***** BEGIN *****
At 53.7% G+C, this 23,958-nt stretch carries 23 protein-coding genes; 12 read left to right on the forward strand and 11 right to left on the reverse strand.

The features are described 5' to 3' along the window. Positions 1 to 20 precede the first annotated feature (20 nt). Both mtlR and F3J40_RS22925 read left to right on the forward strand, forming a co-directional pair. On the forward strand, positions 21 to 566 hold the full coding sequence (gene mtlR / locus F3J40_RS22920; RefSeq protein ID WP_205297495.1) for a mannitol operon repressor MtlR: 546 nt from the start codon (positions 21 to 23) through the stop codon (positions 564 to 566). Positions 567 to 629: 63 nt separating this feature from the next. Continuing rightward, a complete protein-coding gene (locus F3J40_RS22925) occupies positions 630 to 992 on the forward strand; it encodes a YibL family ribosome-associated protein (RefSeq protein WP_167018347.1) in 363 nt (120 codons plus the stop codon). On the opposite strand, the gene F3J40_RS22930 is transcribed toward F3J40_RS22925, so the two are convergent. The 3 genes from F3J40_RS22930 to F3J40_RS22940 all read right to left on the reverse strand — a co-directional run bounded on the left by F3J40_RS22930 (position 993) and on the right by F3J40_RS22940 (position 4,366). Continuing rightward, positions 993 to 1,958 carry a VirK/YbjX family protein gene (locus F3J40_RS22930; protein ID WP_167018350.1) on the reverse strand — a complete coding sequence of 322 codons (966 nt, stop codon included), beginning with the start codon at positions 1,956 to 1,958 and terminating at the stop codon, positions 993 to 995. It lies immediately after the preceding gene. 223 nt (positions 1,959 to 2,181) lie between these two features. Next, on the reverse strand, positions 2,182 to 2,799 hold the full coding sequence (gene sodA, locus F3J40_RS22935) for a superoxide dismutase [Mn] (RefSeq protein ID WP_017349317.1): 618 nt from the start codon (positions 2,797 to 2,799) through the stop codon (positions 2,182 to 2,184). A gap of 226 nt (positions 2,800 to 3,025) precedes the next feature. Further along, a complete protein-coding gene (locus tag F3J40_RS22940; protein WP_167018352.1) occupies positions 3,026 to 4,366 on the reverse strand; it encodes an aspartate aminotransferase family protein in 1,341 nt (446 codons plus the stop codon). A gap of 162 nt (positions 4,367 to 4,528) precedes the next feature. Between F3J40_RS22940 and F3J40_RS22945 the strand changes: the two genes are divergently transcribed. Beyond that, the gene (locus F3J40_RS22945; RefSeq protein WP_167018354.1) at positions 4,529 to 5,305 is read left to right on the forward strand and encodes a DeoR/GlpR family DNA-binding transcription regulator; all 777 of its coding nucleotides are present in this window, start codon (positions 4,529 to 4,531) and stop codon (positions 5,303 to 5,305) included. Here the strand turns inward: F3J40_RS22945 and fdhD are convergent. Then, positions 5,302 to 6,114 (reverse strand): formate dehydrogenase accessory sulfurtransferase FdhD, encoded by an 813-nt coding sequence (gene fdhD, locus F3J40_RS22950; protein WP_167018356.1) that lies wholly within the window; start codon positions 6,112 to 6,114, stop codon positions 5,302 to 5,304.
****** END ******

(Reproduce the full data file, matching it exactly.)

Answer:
At 53.7% G+C, this 23,958-nt stretch carries 23 protein-coding genes; 12 read left to right on the forward strand and 11 right to left on the reverse strand.

The features are described 5' to 3' along the window. Positions 1 to 20 precede the first annotated feature (20 nt). Both mtlR and F3J40_RS22925 read left to right on the forward strand, forming a co-directional pair. On the forward strand, positions 21 to 566 hold the full coding sequence (gene mtlR / locus F3J40_RS22920; RefSeq protein ID WP_205297495.1) for a mannitol operon repressor MtlR: 546 nt from the start codon (positions 21 to 23) through the stop codon (positions 564 to 566). Positions 567 to 629: 63 nt separating this feature from the next. Continuing rightward, a complete protein-coding gene (locus F3J40_RS22925) occupies positions 630 to 992 on the forward strand; it encodes a YibL family ribosome-associated protein (RefSeq protein WP_167018347.1) in 363 nt (120 codons plus the stop codon). On the opposite strand, the gene F3J40_RS22930 is transcribed toward F3J40_RS22925, so the two are convergent. The 3 genes from F3J40_RS22930 to F3J40_RS22940 all read right to left on the reverse strand — a co-directional run bounded on the left by F3J40_RS22930 (position 993) and on the right by F3J40_RS22940 (position 4,366). Continuing rightward, positions 993 to 1,958 carry a VirK/YbjX family protein gene (locus F3J40_RS22930; protein ID WP_167018350.1) on the reverse strand — a complete coding sequence of 322 codons (966 nt, stop codon included), beginning with the start codon at positions 1,956 to 1,958 and terminating at the stop codon, positions 993 to 995. It lies immediately after the preceding gene. 223 nt (positions 1,959 to 2,181) lie between these two features. Next, on the reverse strand, positions 2,182 to 2,799 hold the full coding sequence (gene sodA, locus F3J40_RS22935) for a superoxide dismutase [Mn] (RefSeq protein ID WP_017349317.1): 618 nt from the start codon (positions 2,797 to 2,799) through the stop codon (positions 2,182 to 2,184). A gap of 226 nt (positions 2,800 to 3,025) precedes the next feature. Further along, a complete protein-coding gene (locus tag F3J40_RS22940; protein WP_167018352.1) occupies positions 3,026 to 4,366 on the reverse strand; it encodes an aspartate aminotransferase family protein in 1,341 nt (446 codons plus the stop codon). A gap of 162 nt (positions 4,367 to 4,528) precedes the next feature. Between F3J40_RS22940 and F3J40_RS22945 the strand changes: the two genes are divergently transcribed. Beyond that, the gene (locus F3J40_RS22945; RefSeq protein WP_167018354.1) at positions 4,529 to 5,305 is read left to right on the forward strand and encodes a DeoR/GlpR family DNA-binding transcription regulator; all 777 of its coding nucleotides are present in this window, start codon (positions 4,529 to 4,531) and stop codon (positions 5,303 to 5,305) included. Here the strand turns inward: F3J40_RS22945 and fdhD are convergent. Then, positions 5,302 to 6,114 (reverse strand): formate dehydrogenase accessory sulfurtransferase FdhD, encoded by an 813-nt coding sequence (gene fdhD, locus F3J40_RS22950; protein WP_167018356.1) that lies wholly within the window; start codon positions 6,112 to 6,114, stop codon positions 5,302 to 5,304.